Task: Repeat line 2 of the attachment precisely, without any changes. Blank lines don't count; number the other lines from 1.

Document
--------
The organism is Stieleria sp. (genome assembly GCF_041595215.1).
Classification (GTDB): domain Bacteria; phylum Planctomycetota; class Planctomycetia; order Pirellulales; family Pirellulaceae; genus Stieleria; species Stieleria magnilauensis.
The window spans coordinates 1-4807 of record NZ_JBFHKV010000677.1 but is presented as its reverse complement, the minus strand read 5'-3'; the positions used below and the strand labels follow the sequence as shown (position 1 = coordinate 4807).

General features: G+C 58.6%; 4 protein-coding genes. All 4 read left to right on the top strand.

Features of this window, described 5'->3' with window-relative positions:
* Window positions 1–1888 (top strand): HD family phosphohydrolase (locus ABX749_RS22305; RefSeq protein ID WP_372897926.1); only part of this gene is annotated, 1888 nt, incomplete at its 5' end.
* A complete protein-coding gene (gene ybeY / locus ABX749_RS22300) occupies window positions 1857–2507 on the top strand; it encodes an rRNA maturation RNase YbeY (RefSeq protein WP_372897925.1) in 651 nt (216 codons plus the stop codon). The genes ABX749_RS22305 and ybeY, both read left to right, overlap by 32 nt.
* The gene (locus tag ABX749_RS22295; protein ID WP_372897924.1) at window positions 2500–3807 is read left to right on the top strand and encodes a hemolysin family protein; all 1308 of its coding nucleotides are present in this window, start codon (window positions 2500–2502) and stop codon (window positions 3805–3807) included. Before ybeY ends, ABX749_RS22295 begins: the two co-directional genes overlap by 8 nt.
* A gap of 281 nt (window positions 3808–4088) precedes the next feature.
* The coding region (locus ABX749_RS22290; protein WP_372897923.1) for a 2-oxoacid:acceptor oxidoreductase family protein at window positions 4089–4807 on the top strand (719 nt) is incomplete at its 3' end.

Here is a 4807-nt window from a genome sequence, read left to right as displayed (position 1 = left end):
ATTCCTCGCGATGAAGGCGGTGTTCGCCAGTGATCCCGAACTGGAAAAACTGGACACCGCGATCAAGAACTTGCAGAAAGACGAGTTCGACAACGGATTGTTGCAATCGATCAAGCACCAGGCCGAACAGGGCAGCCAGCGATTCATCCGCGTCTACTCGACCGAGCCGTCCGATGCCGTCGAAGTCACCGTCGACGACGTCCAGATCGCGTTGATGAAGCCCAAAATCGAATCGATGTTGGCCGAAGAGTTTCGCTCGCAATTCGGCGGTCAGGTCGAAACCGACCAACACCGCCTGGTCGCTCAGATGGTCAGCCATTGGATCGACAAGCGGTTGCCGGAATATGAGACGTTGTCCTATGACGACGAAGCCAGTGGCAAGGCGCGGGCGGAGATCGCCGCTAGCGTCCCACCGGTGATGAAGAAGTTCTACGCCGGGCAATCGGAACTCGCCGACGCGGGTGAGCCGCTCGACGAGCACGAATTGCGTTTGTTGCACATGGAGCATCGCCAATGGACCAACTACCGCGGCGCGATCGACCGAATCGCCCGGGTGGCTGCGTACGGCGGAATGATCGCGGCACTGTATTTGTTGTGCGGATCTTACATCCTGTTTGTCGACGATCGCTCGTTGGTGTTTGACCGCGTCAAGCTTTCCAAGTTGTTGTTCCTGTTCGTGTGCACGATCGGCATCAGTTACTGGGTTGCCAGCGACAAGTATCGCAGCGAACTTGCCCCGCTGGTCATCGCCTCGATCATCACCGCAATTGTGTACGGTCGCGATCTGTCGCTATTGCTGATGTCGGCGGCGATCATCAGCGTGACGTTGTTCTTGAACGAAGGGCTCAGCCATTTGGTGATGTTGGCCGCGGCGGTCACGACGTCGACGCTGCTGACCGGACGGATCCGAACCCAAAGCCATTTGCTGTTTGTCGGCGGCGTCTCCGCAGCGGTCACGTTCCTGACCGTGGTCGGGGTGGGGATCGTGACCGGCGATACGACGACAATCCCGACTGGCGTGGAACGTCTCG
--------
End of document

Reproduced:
Classification (GTDB): domain Bacteria; phylum Planctomycetota; class Planctomycetia; order Pirellulales; family Pirellulaceae; genus Stieleria; species Stieleria magnilauensis.